EBITDA Margin and Valuation Trends Update for Competitive Fiber 5/2011

May 16th, 2011 by · 11 Comments

I have finally updated my competitive telecom trends graphs both with new data and also with some new technology that makes them easier to read and interact with.  Enhancements include: 1) the ability to hide/show each company’s data interactively, 2) display of the numerical value when hovering over a datapoint, and 3) valuation projections that include the current stock price.  I am still tweaking the style, let me know if you have any ideas to help improve the presentation.  First up, let’s take a quick look at how EBITDA margins have been evolving recently:

Adjusted EBITDA Margin for Competitive Network Operators


Note the steady rise of both Zayo and Cogent Communications (NASDAQ:CCOI, news, filings) lately.  Cogent’s improved margin performance has come entirely via organic means, while Zayo’s include both organic and inorganic (e.g. AFS and AGL) components.  PAETEC saw a small inorganic boost from the Cavalier deal in the last two quarters, while Global Crossing took a seasonal margin dip in Q1.  Everyone else has been largely tracking within normal ranges lately.

And now let’s take a quick look at EV/EBITDA valuation trends:

Relative Valuation (EV/EBITDA) for Competitive Network Operators


Here, note the big valuation boost Global Crossing got via the Level 3 deal announcement.  For that matter, Level 3 has gotten a substantial valuation boost since then as well, continuing to lead the pack in this metric.  Actually, just about everyone is up since last autumn, as the market has been turning a favorable eye toward competitive network operators.

As regular visitors probably know by now, you can find these graphs at any time via the Competitive Telecom Trends link up in the Resources box.  Also found there are related plots of Capex/Revenue, EBITDA-Capex/Revenue, and Relative Revenue Growth.

XO’s data will hopefully be in later today, I will add it soon thereafter and the plots will be automatically updated.

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Categories: CLEC · Financials · Metro fiber

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11 Comments So Far

  • Rob Powell says:

    Darn, it’s not working in IE. Firefox only for the moment – working on it.

  • Paolo Gorgo' says:

    Simply fantastic. Thanks.

  • Looks great in Chrome. Using the current price is a welcome change!

  • Vik Grover says:

    CBEY should not be in this chart, they are a UNE-L, Special Access and EEL provider with no fiber product to speak of.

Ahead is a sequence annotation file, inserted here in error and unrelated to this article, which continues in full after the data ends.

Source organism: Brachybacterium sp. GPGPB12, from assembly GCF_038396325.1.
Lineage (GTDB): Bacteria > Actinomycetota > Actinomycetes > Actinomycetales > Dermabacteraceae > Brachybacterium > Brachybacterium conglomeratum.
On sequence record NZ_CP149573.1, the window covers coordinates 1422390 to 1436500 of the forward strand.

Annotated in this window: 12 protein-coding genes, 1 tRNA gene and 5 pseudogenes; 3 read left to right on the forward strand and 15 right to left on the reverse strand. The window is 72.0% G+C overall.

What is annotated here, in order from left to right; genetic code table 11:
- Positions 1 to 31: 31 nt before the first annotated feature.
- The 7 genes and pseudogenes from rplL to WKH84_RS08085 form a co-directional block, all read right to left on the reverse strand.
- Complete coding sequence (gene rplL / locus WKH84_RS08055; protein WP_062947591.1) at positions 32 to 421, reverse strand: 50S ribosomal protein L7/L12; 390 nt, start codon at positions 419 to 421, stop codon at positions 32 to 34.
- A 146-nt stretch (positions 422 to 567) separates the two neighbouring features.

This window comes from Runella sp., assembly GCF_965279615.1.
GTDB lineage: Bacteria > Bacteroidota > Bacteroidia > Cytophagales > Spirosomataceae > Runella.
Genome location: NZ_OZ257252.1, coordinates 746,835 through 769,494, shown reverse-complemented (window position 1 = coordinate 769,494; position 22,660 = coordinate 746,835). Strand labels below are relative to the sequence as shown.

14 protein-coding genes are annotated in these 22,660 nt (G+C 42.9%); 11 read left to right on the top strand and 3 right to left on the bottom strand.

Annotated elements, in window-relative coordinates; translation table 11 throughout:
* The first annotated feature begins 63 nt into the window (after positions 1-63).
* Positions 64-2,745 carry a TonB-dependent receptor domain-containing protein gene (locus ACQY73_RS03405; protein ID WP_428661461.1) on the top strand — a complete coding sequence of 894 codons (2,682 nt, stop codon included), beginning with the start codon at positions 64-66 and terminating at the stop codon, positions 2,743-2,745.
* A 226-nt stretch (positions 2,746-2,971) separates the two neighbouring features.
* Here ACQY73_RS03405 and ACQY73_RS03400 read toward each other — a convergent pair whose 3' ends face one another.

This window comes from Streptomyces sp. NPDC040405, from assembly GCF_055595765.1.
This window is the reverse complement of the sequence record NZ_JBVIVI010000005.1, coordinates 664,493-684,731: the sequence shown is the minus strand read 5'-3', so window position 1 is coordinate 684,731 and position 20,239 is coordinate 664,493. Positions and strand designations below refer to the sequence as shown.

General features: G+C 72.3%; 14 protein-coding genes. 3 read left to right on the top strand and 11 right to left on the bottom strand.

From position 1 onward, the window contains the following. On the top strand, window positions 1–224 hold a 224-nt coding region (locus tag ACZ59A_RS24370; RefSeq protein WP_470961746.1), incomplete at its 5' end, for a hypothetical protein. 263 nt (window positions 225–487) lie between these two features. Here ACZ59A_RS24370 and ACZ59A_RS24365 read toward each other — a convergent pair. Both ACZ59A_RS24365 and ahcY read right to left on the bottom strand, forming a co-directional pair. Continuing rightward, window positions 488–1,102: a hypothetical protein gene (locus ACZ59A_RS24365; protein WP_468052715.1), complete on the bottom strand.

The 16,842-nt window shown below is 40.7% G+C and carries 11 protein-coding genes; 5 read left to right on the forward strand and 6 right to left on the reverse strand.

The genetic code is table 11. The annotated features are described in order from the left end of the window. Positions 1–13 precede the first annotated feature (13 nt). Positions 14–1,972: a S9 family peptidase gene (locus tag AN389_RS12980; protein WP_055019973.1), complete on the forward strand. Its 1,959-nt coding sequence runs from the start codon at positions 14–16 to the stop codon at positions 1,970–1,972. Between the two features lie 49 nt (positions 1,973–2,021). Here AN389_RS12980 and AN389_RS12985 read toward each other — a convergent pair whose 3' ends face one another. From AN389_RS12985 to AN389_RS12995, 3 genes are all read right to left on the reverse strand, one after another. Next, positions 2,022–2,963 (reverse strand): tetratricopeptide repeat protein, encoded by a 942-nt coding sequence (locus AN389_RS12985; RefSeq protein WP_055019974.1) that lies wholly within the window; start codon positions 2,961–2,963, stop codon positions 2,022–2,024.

• en_ron_hubbard says:


      That is true, but then neither PAET, XO or ITCD should be on the chart either since they also have very large UNE components to their revenue. No chart that captures a diverse group such as this will be perfect, but it can still be instructive which I think it is because it prompts the questions that it answers regarding relative margins and valuation.

  • TE says:

    Would the following summation be true – the more fiber the company has installed to “lit buildings (or towers)”, the higher the margin?
    Is a generalization like that a fair statement?

    • en_ron_hubbard says:


      The answer would generally be yes. This is a simplification, but if a service provider is generating revenue from a building but doesn’t own the fiber connection then it is paying a third party (usually the LEC) to lease connectivity– usually over a copper loop. Copper is ubiquitous. This is why companies like TWTC.CCOI, etc have higher margins than, say, XO. Of course there is a price to be payed for this which is the necessary level of capital spending, once again expressed as a % of revenue, is typically far higher.

      • TE says:

        As a followup, recognizing the limitation of generalization, don’t the “last mile” fiber providers have the best outlook? And, if so, wouldn’t the priority for these providers be to “light” as many buildings/towers as possible as fast as possible?
        Or, put another way, does it prove Zayo’s plan? EasyTel’s plan? etc.

        • en_ron_hubbard says:

          Generally they will, subject to having the capital available, light those “buildings” where the economics justify it. There was a thread on this board where that was discussed within the last week. If you assume it costs in the order of $40-50 K to run a lateral to a building and light it up then you require about $4,000 in monthly billings and a three year contract in order to generate a ~30% ROI over the contract life. This assumes 50% EBITDA margin on that revenue. Clearly some builings will sometimes get lit by someone without that guaranteed revenue, but there is a limit to how much spec activity will go on. All of the above assumptions are gross averages and there is probably a lot of variance around the averages.

          That said, there is probably a lot of life left in copper plant and many CLEC’s make a good living leasing it– it will be a long time before fiber is run to your local Dominos, service station or small business, but they still need voice and data.

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